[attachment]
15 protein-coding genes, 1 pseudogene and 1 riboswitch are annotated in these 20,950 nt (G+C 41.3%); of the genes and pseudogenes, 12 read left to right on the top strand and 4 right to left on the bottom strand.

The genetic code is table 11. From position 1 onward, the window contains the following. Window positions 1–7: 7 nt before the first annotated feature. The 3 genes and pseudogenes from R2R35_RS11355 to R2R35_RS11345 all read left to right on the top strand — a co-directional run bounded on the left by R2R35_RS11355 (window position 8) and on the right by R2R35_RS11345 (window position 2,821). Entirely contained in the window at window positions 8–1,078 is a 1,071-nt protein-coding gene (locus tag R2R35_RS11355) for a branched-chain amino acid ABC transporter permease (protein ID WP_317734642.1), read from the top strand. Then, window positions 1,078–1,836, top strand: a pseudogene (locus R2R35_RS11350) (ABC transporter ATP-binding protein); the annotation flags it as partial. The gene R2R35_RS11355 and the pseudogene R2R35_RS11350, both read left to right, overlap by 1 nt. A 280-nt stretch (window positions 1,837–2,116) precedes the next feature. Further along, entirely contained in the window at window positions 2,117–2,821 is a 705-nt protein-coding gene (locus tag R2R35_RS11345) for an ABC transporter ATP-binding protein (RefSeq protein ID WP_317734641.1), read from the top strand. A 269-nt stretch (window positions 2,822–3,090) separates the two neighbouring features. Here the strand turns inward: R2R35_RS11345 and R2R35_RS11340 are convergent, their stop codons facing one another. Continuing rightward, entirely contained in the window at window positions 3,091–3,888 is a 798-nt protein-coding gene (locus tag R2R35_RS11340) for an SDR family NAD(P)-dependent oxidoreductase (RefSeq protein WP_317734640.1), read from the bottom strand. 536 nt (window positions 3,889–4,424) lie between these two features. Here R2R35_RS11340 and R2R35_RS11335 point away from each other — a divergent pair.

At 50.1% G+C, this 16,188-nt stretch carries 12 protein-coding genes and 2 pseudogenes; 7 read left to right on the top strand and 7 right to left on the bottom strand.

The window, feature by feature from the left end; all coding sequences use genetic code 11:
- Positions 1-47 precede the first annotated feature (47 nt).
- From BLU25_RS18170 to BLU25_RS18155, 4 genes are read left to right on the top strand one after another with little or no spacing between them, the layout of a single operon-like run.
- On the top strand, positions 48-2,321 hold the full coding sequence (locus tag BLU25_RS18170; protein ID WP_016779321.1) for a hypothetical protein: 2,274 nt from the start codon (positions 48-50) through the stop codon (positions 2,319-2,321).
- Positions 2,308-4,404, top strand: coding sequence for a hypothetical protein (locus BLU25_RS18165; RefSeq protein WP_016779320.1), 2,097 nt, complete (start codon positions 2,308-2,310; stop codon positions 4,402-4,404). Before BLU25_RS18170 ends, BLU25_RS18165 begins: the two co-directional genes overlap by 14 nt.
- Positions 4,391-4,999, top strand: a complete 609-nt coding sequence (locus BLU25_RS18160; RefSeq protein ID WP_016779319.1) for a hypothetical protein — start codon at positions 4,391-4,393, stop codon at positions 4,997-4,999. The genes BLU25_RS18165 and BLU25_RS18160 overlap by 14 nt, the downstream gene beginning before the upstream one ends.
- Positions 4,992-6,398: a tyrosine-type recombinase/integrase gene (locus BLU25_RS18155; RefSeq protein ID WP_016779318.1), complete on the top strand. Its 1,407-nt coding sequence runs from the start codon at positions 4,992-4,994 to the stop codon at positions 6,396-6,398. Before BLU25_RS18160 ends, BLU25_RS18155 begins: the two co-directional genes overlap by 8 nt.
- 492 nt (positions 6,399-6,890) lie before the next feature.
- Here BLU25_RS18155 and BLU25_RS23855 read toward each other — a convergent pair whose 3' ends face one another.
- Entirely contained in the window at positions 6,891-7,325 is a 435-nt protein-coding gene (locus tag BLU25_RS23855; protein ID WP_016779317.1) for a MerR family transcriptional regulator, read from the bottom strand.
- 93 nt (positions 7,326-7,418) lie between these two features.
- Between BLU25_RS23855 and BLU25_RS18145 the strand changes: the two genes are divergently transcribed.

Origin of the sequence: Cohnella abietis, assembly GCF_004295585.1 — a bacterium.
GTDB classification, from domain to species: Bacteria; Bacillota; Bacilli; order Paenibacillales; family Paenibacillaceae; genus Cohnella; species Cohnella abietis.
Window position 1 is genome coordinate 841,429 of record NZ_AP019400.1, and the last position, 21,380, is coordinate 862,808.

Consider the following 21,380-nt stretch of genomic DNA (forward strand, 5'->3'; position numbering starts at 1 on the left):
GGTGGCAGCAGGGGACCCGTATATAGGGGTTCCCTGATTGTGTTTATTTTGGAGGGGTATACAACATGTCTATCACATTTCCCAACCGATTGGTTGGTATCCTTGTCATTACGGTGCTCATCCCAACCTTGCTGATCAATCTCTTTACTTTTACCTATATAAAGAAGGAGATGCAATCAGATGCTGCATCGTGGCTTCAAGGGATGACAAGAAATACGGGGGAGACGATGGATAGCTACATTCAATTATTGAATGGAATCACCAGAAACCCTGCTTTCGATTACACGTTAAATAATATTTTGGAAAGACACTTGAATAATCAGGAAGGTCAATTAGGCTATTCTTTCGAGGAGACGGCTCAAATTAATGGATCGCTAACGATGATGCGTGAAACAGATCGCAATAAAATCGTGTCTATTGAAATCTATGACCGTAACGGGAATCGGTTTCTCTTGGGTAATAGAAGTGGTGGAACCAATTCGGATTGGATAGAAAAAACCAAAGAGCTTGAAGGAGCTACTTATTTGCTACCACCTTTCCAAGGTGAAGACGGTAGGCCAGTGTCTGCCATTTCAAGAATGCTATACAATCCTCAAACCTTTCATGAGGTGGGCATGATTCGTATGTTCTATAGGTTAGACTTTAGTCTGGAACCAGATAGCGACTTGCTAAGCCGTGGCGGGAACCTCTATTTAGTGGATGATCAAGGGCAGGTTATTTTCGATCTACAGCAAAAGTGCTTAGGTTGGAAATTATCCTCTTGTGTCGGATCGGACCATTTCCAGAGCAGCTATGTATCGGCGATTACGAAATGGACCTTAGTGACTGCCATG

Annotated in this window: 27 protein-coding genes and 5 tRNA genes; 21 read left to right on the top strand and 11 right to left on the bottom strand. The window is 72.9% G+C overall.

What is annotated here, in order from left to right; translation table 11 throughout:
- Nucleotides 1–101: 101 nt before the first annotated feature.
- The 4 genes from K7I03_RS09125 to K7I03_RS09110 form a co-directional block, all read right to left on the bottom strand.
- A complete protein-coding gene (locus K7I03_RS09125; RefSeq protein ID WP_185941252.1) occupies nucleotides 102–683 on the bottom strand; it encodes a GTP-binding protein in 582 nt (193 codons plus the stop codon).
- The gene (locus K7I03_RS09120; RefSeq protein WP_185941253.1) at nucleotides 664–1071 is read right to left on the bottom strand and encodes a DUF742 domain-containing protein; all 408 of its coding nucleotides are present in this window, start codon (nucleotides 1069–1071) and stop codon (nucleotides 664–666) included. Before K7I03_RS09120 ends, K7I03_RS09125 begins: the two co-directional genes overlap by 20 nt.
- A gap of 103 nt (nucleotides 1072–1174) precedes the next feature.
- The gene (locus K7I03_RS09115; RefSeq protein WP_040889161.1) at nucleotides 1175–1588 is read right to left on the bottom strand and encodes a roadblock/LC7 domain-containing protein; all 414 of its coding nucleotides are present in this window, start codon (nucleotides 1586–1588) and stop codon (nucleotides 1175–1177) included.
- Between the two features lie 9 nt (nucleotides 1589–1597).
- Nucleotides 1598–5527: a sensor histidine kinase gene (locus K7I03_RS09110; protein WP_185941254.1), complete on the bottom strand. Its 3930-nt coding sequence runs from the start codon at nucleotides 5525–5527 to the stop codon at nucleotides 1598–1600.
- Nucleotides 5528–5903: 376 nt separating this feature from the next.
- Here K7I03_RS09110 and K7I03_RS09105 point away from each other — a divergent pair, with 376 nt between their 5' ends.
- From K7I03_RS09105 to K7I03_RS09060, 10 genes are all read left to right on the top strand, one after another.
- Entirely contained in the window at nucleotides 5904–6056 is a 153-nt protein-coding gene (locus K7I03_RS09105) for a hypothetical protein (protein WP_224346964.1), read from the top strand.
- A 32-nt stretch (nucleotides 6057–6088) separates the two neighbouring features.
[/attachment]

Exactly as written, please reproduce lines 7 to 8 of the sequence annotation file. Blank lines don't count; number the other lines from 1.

- On the top strand, positions 48-2,321 hold the full coding sequence (locus tag BLU25_RS18170; protein ID WP_016779321.1) for a hypothetical protein: 2,274 nt from the start codon (positions 48-50) through the stop codon (positions 2,319-2,321).
- Positions 2,308-4,404, top strand: coding sequence for a hypothetical protein (locus BLU25_RS18165; RefSeq protein WP_016779320.1), 2,097 nt, complete (start codon positions 2,308-2,310; stop codon positions 4,402-4,404). Before BLU25_RS18170 ends, BLU25_RS18165 begins: the two co-directional genes overlap by 14 nt.